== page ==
Revenue for the third quarter of 2018 was $0.5 million and was primarily attributable to $0.2 million in collaboration revenue associated with our Sanofi HSV collaboration, also known as our G103 program, and $0.2 million in product sales to collaboration partners and other third parties. Revenue for the third quarter was $0.5 million and was primarily attributable to the G103 collaboration with Sanofi in the same period last year.
Research and development expenses in the third quarter of 2018 were $11.2 million, relatively consistent to $10.2 million for the same period in 2017. The $1 million increase was primarily attributable to $1.7 million in in-licensing royalties and fees due to third parties. The increase was offset by decreases in contract manufacturing services, personnel expenses, clinical trial expenses and other R&D expenses. General and administrative expenses for the third quarter of 2018 were $3.8 million, relatively consistent to the $3.9 million for the same period last year.
Net loss and net loss per share for the third quarter of 2018 were $14.0 million and $0.29, respectively, compared to $13.4 million and $0.52, respectively, for the third quarter of 2017.
Again, cash at September 30, 2018, was $107.5 million. Based on current plans, this provides us with runway into 2021.
With that, I turn the call back to Carlos.
Thank you, Steve. And looking ahead and beyond the 2 upcoming presentations and data presented -- to be presented at both SITC and ASH, our key G100 catalyst over the next 12 months will include initiating the trial in relapsed follicular lymphoma patients in early 2019; initiating a trial in combination with RITUXAN in earlier lines of follicular lymphoma patients in early 2019, too; evaluating data at periodic intervals in the second half of 2019 in both of the open label studies, which include the combination with pembrolizumab and the combination with rituximab; and fourthly, initiating ISDs to evaluate G100 in both B cell malignancies and solid tumors. We look forward to keeping you updated on our progress.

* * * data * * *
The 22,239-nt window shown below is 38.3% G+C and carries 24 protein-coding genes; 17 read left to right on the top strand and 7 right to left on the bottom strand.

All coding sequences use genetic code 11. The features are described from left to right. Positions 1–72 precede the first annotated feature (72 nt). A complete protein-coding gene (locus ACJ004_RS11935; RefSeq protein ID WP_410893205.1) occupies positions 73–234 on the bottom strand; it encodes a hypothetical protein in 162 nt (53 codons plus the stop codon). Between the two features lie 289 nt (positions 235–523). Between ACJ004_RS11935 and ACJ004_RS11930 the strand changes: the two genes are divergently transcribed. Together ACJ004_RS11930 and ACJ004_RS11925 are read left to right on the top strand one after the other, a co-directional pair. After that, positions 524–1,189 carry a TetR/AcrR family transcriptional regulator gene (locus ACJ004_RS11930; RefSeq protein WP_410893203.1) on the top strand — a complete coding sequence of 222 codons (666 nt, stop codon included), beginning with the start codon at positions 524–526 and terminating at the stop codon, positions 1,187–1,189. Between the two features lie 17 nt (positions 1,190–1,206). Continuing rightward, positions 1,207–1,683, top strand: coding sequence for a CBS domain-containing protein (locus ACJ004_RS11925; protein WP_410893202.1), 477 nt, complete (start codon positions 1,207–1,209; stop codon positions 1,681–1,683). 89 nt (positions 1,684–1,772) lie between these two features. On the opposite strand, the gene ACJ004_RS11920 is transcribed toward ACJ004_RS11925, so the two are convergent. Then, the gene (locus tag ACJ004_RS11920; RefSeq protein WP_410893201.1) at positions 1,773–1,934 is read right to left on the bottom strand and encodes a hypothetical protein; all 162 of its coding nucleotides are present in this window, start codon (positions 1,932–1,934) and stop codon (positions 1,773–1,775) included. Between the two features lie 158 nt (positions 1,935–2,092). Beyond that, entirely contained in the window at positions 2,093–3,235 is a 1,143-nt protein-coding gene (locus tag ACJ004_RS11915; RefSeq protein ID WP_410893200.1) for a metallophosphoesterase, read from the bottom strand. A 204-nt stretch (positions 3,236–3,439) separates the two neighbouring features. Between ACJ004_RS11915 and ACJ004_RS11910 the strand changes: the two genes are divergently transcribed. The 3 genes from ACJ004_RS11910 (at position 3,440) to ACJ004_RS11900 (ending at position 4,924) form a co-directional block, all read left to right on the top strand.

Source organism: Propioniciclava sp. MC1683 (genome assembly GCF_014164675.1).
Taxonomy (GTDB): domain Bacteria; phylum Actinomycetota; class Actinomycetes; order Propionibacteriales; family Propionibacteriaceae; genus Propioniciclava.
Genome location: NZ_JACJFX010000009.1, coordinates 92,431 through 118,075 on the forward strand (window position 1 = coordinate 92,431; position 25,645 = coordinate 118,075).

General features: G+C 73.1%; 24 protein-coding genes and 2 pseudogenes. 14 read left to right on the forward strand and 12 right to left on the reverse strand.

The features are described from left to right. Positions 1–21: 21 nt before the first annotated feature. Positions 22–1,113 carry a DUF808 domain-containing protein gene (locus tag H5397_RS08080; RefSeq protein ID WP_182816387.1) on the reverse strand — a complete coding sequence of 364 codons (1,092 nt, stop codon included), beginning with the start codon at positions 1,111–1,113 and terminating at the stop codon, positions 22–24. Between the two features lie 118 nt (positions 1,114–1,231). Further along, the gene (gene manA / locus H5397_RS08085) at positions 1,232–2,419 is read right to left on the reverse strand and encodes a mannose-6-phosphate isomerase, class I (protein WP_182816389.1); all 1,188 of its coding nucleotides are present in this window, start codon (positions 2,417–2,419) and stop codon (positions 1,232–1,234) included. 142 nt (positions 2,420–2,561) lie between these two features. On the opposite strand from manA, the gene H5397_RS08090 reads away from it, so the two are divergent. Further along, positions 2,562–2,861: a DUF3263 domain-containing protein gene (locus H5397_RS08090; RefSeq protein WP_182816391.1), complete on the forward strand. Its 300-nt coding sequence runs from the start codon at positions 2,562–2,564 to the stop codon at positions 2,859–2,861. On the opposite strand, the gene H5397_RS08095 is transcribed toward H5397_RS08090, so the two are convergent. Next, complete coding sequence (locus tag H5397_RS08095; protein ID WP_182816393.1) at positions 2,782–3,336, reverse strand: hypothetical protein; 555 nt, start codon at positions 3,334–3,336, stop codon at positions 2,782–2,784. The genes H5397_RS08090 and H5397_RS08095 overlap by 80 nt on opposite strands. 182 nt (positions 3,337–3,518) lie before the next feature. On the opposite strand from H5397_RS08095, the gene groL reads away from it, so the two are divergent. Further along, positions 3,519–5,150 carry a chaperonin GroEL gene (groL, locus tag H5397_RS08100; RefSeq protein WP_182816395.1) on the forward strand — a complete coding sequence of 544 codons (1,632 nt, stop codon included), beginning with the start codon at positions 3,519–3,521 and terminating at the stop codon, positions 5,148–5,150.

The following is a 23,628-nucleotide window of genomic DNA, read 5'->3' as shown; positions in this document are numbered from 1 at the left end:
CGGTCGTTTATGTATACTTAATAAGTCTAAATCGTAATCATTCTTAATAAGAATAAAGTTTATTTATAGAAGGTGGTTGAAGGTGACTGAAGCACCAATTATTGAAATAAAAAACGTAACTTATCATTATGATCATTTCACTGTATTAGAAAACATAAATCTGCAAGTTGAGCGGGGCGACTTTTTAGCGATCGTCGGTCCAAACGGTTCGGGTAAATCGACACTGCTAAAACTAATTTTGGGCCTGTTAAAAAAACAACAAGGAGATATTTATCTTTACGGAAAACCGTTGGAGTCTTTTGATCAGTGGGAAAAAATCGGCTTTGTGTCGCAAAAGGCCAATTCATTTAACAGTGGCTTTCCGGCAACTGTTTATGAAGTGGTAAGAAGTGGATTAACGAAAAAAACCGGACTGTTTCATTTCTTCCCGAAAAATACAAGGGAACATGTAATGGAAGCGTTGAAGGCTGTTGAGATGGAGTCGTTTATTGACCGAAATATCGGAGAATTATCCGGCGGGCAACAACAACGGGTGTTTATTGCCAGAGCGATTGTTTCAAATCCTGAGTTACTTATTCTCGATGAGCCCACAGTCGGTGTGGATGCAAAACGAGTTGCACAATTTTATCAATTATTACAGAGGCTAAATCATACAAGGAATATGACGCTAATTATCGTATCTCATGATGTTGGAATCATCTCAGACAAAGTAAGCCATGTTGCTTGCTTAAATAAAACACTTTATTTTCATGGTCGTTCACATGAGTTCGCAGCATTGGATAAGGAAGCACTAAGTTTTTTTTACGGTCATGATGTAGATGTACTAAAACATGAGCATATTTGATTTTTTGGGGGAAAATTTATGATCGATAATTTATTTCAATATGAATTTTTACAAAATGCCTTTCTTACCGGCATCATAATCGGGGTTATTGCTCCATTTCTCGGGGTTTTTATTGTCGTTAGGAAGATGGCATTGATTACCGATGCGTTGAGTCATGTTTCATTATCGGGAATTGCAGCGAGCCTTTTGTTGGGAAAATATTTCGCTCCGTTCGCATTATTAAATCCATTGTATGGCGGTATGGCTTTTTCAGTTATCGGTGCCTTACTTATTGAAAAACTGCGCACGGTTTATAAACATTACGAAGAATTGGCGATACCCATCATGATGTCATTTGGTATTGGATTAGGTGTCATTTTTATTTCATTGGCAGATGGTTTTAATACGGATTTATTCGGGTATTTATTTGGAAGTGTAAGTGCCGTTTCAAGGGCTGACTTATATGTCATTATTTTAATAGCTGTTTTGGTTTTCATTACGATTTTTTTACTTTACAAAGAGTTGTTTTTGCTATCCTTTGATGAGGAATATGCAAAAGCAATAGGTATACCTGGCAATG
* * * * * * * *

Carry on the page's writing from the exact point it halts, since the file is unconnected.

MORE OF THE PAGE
And now I will pass it to Andrew, our operator, so we can address any other questions you may have. Thank you.
[Operator Instructions]. And our first question comes from the line of Brian Abrahams with RBC Capital Markets.
This is Beau on for Brian. In the SITC abstract from this morning, you showed that the clinical responses are associated with an increase in CD8 TILs and baseline TLR4 expression in the -- what looks like a total combined group. As you think about moving the G100 into the earlier lines in follicular lymphoma, can you talk about any differences or important similarities that you see between the recurrent refractory patients versus those who are not refractory either in the intratumoral immune response or some -- any of the other measurements that you've been making?
This is Sergey Yurasov. As you know, we did enroll patients with both treatment-naive and relapse/refractory disease. And we have biopsy material available from both of those patient subgroups. We have seen the responses, clinical responses, in both treatment-naive and relapsed patients, and we have seen an increase in CD8 TILs irrespective actually of the line of therapy. The major discovery that we had that patients with relapsed disease who received multiple lines of therapy are still capable to mount a profound immune response to G100 and experience clinical regression of the disease. As we contemplate strategies to move up in lines of treatment, we anticipate, based on this data, that there should be no loss of potency -- of immunological potency for G100 in early patients.